On Thursday, Blockbuster Alaska left a heartfelt note on their Facebook page. “We regret to inform our customers that Blockbuster Video will be closing both the College and Debarr stores starting July 16th,” the note read, announcing the closure of the last two Blockbusters in Alaska. Evoking the nostalgic associations that many feel with the movie rental franchise, the note continued, “We have thought of you as family for the past 28 years… We will miss all of you!”
The announcement not only meant that there would be no more Blockbusters in Alaska, but news quickly broke that the last remaining Blockbuster store was in Bend, Oregon. On one hand the news represented a sad ending to a monument to 90s entertainment. On the other, it prompted the question: “how has this lasted so long?”
E-Commerce Killed the Video Star
First it’s important to understand who murdered Blockbuster. The answer is a combination of your dollars, Netflix, and Blockbuster itself.
Founded in 1985, Blockbuster came to dominate the movie rental market with its ubiquitous blue and yellow stores. In 1997, Netflix came along. What readers may forget is that Netflix, which is now synonymous with streaming, actually ate into Blockbuster’s business with its mail-order DVD subscription (pricing was first structured by DVD and subscriptions were introduced later) service. It wasn’t streaming that killed Blockbuster, it was e-commerce and a subscription business model. The model is now seen everywhere from data storage platforms to underwear box services.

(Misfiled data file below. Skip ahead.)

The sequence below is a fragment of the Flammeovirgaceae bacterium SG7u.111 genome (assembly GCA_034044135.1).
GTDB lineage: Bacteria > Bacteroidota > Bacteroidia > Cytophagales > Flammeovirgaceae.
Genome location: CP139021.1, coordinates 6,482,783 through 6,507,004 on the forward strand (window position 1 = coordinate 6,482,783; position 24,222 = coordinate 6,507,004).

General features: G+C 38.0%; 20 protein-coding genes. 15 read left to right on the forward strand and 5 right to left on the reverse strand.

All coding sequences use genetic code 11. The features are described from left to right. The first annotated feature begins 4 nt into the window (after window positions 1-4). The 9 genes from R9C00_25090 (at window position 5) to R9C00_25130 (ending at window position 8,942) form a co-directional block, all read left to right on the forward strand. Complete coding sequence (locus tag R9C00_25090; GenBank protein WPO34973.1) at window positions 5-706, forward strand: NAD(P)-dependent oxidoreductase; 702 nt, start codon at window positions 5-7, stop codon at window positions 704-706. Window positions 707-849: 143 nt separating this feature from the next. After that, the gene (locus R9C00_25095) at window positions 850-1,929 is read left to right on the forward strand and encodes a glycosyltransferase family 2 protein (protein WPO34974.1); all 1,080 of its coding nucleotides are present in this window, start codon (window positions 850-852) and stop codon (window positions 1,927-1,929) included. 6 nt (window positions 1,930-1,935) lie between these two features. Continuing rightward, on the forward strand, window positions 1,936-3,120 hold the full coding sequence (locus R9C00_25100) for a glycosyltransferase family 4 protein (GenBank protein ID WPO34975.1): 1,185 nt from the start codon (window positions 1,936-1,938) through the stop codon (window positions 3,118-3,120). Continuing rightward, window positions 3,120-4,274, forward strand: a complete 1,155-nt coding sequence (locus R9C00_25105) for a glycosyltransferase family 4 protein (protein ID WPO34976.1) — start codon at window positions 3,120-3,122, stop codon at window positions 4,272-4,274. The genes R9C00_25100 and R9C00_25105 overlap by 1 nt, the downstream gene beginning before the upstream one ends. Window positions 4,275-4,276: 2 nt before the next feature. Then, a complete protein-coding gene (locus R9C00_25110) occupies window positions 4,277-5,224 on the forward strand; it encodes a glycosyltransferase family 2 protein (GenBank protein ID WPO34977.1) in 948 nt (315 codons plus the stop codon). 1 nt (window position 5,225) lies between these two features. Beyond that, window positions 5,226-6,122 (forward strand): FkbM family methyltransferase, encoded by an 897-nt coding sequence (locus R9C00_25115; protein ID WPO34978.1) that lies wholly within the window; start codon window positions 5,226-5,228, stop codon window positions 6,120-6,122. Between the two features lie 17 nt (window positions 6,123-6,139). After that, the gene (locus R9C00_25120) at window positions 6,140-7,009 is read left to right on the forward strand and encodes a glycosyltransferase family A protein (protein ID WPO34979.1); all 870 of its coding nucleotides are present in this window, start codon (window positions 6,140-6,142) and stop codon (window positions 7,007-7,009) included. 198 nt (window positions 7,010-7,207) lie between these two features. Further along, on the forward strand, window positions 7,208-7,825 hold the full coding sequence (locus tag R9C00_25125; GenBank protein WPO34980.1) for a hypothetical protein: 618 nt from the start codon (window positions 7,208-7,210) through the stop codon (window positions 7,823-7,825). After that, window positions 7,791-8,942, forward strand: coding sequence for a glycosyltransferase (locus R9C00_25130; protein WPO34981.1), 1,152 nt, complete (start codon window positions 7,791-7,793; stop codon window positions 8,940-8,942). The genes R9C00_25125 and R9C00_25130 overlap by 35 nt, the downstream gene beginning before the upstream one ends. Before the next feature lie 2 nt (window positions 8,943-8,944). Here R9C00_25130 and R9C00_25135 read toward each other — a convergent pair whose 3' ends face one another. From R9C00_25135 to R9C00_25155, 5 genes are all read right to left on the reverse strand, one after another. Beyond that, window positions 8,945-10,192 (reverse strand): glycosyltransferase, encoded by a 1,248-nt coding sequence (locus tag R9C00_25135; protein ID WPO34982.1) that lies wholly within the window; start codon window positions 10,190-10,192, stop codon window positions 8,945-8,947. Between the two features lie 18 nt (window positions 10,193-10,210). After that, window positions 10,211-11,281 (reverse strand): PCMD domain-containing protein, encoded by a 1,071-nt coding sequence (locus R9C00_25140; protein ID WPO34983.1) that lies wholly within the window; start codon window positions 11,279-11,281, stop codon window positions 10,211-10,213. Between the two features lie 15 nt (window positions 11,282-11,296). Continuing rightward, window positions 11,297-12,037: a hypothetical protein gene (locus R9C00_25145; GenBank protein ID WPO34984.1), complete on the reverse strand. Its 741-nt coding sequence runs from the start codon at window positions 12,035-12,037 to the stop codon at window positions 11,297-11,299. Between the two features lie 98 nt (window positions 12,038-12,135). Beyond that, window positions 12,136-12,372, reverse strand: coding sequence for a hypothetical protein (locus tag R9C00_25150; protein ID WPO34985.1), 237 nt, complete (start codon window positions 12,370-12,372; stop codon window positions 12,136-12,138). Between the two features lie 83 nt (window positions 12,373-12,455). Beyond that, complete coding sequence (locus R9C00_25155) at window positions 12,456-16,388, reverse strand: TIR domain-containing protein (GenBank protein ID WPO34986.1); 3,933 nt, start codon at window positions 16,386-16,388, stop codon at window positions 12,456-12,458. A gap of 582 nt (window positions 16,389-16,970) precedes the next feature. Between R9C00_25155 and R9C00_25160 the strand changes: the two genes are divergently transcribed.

The subscription model proved to be crucial because it eliminated late fees, which turned out to be 70% of Blockbuster’s profits. It’s speculated that because Blockbuster dominated the rental market while Netflix was slowly coming up, they were blinded to this vulnerability, and were only able to adjust after they suffered significant backlash and lost a fair number of customers. When the CEO did try to adjust in 2004 by attempting to eliminate late fees and creating a streaming platform, he was eventually booted from the company because other investors were concerned about losing profits.
The company filed for bankruptcy in 2010.
What Could Still Make Blockbuster Worth It
Today, streaming services have completely taken over, from Netflix, to Amazon, to Hulu. According to a 2017 Entertainment Trends in America report, two-thirds of Americans have completely converted to streaming consumption of movies at home, as opposed to buying or renting from stores.
So what could possibly drive physical stores like those being shuttered in Alaska, or the last one in Oregon, to still exist. One explanation is rural America’s lack of access to broadband internet. According to Quartz, Netflix continues to operate its mail service simply because 39% of rural Americans lack broadband internet access to facilitate streaming.
Another explanation seems to be brand loyalty. As fewer, and fewer video stores exist, diehard fans have flocked to the last few locations, as they become their own tourist destinations. Sandi Harding, who runs the last Blockbuster, told CNN, “Daily, we have people coming in and going, ‘Oh my gosh. you’re a Blockbuster. How are you still here?”
For now, the lone Blockbuster will persist not only as an ornament of nostalgia, but as a functioning store that still offers what services like Netflix and Hulu can’t — candy and popcorn.